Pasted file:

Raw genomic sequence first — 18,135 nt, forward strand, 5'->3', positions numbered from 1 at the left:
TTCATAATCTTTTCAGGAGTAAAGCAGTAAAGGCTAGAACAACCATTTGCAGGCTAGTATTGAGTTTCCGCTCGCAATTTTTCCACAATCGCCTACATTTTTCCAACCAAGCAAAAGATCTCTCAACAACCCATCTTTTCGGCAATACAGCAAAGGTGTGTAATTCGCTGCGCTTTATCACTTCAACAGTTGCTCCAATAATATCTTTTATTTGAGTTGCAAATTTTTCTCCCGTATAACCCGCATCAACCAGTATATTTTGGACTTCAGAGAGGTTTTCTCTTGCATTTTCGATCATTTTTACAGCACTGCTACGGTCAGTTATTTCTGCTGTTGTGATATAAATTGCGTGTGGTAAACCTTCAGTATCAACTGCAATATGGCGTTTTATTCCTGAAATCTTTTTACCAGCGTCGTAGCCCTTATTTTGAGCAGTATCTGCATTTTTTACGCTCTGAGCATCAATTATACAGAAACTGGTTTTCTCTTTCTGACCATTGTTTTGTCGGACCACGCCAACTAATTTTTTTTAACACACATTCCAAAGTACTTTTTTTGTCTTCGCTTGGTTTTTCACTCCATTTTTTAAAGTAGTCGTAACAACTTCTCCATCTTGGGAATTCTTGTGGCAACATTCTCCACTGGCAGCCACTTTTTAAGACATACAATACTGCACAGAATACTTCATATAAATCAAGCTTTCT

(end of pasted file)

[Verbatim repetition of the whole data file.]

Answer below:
Raw genomic sequence first — 18,135 nt, forward strand, 5'->3', positions numbered from 1 at the left:
TTCATAATCTTTTCAGGAGTAAAGCAGTAAAGGCTAGAACAACCATTTGCAGGCTAGTATTGAGTTTCCGCTCGCAATTTTTCCACAATCGCCTACATTTTTCCAACCAAGCAAAAGATCTCTCAACAACCCATCTTTTCGGCAATACAGCAAAGGTGTGTAATTCGCTGCGCTTTATCACTTCAACAGTTGCTCCAATAATATCTTTTATTTGAGTTGCAAATTTTTCTCCCGTATAACCCGCATCAACCAGTATATTTTGGACTTCAGAGAGGTTTTCTCTTGCATTTTCGATCATTTTTACAGCACTGCTACGGTCAGTTATTTCTGCTGTTGTGATATAAATTGCGTGTGGTAAACCTTCAGTATCAACTGCAATATGGCGTTTTATTCCTGAAATCTTTTTACCAGCGTCGTAGCCCTTATTTTGAGCAGTATCTGCATTTTTTACGCTCTGAGCATCAATTATACAGAAACTGGTTTTCTCTTTCTGACCATTGTTTTGTCGGACCACGCCAACTAATTTTTTTTAACACACATTCCAAAGTACTTTTTTTGTCTTCGCTTGGTTTTTCACTCCATTTTTTAAAGTAGTCGTAACAACTTCTCCATCTTGGGAATTCTTGTGGCAACATTCTCCACTGGCAGCCACTTTTTAAGACATACAATACTGCACAGAATACTTCATATAAATCAAGCTTTCT